Master ceramic artists, Lucy Sandoval Mora and Lorenzo Bugarini will demonstrate their mastery of clay and paint on Tuesday, January 26, 9am-4:30pm in the D building Ceramic studio. The public is welcome to attend.

Lucy began making pottery as a teenager growing up in a village of potters. Her mother taught her the skill of making pots out of locally gathered clay. Lorenzo learned how to sand and polish the pots Lucy makes and fires them in a primitive kiln built on the dirt. Together they create fantastic pots decorated with sylized birds and animals inspired by Native American motifs. They will have many pieces for sale.

Mountain Minorities: Rai and Tamang Cultures of Nepal Exhibit

From October 1 - November 30, 2015, Paradise Valley Community College is hosting the Mountain Minorities: Rai and Tamang Cultures of Nepal. The exhibit is on loan to the college from the East-West Center in Honolulu, HI and PVCC is the first mainland host. The curator of the exhibit is Dr. Michael Schuster.

Reception Details

Dr. Schuster will be visiting the college on Tuesday, November 3rd for two presentations and a reception. We will welcome Dr. Schuster to the college on 3 NOV @ 6:30P with a reception and presentation in the Buxton Library. Dr. Schuster will also be presenting @ 12:30p in the library on that same date.

Nepal, high in the Himalayas and the birthplace of the Buddha, is a crossroads between India and China. This small landlocked country is home to a great diversity of peoples, languages, flora, and fauna. Nepal has a population of more than 26 million people,made up of over 80 different ethnic communities. Although people often think of the Sherpas guiding trekkers and mountain climbers up to the Everest base camp, there are many lesser known communities living in the lower ranges of the mountains. These are very isolated communities who are often very poor, and have unique ritual practices, clothing,weavings, paintings, and utensils,many of which are on display. This exhibition will focus on two communities: the Tamang and the Rai peoples.

Click here to download the exhibit handout.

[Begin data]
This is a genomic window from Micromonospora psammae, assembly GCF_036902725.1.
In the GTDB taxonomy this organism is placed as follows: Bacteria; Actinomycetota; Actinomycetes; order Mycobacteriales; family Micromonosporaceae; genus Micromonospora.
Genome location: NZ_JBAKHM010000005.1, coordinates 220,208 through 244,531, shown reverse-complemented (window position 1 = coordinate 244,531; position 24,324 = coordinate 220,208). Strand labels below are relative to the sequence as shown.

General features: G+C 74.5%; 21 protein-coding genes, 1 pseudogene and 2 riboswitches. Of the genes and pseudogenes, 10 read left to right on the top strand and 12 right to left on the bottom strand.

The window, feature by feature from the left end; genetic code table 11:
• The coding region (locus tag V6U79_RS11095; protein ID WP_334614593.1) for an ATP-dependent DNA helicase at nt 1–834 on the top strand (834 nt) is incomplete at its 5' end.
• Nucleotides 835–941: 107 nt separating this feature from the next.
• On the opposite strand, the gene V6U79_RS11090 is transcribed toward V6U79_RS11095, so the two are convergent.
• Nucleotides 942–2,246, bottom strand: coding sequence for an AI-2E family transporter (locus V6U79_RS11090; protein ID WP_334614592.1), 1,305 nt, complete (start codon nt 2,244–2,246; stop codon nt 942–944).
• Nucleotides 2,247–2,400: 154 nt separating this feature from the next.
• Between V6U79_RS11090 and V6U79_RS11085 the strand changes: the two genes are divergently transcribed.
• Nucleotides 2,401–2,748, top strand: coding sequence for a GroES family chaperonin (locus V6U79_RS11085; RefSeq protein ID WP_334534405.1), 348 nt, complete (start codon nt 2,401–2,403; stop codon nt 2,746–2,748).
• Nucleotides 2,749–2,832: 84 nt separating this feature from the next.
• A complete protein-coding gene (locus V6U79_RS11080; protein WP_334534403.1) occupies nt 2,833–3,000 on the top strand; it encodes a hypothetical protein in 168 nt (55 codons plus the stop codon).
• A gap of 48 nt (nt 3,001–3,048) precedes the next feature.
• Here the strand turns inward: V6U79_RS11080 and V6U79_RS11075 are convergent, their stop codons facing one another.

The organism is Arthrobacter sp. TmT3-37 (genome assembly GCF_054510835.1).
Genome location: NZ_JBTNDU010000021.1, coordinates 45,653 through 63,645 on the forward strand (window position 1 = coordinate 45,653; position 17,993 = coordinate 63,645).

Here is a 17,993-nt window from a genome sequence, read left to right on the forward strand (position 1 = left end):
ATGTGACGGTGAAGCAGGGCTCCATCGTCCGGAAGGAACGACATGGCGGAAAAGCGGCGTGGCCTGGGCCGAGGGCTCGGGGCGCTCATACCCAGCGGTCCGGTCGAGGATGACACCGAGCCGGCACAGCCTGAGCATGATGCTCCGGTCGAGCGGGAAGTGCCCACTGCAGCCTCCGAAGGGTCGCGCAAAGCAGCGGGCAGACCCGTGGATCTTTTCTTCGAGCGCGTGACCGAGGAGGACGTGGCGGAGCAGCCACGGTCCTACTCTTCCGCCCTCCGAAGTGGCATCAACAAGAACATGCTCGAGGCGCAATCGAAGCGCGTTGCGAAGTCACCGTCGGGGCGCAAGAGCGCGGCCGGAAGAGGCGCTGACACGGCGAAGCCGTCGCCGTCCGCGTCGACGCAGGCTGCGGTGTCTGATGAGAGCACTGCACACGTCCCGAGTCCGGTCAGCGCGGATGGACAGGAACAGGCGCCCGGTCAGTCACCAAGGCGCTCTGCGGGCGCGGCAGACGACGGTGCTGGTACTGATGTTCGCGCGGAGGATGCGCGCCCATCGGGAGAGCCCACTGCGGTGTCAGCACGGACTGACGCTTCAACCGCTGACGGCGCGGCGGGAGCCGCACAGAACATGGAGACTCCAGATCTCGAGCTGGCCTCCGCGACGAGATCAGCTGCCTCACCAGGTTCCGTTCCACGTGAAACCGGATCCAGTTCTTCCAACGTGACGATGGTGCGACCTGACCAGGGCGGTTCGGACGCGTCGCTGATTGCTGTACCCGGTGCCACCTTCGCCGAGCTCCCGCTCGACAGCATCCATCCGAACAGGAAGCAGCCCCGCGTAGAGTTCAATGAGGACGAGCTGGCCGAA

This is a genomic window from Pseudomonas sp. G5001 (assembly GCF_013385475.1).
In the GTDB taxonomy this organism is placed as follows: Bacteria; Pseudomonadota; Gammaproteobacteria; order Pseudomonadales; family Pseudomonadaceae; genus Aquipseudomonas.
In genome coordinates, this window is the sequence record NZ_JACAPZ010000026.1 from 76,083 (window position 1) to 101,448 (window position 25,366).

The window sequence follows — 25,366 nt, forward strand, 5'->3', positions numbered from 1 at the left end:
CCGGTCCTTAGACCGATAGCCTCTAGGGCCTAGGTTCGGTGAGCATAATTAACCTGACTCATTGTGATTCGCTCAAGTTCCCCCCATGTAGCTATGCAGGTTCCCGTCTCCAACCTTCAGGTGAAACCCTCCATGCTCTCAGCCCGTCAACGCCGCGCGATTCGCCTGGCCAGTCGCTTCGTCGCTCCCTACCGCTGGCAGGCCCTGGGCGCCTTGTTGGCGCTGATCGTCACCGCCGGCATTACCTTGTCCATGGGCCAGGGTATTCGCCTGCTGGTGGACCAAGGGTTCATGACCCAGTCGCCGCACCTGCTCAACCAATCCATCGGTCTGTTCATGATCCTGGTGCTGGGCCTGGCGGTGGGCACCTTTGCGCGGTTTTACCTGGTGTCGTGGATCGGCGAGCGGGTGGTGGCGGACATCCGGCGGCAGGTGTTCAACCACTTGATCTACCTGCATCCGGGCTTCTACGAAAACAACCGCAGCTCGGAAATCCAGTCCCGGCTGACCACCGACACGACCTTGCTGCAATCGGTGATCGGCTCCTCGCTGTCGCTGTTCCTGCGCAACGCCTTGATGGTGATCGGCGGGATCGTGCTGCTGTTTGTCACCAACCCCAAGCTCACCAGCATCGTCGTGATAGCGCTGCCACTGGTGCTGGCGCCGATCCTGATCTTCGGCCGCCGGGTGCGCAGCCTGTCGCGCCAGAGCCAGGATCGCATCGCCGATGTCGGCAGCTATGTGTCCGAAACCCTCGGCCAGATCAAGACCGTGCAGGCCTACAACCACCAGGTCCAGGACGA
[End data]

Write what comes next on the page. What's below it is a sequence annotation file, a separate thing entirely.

Click here to view a gallery of selected exhibit items. 

Fall 2015 Visual Arts Events at PVCC

The PVCC Visual Arts Department is pleased to host the following events, workshops and visiting artists during Fall of 2015. We hope to see you there!

Friday, September 18th, 6-9pm


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See exceptional ceramic masterpieces created by Chinese Ceramic Master Artists. Meet the artists and enjoy refreshments, live music and a silent auction to benefit the PVCC Glassblowing Program. 

Saturday, September 19th, 5-9pm


PVCC Ceramics Studio (D Building)

Choose a handmade ceramic pot, apply raku glaze, and watch your piece transform before your eyes into Art. This event is from 5-9pm in the PVCC Ceramics Studio (D Building) and is $25 per person. Proceeds benefit the PVCC Glassblowing Program. 

Friday and Saturday, October 30 & 31, 8am-4pm


PVCC Ceramics Studio (D Building)

Free for PVCC students, this hands-on workshop introduces participants to techniques for working with hot glass by pouring, casting and combining with other materials. Registration is limited. Reserve a spot by emailing

Sunday, November 9th, 3-4pm


Center for Performing Arts Main Stage

Ana Thiel is an internationally known artist who uses hot glass combined with other materials to create art. She was educated at Pilchuck Glass School, founded by Dale Chihuly, and has exhibited and taught around the world. She lives in San Miguel De Allende, Mexico. Free to the public, held at the Center for Performing Arts Main Stage.

For more information Contact David L. Bradley, Visual Arts Faculty
Phone: (602) 787-6615
Office: M-165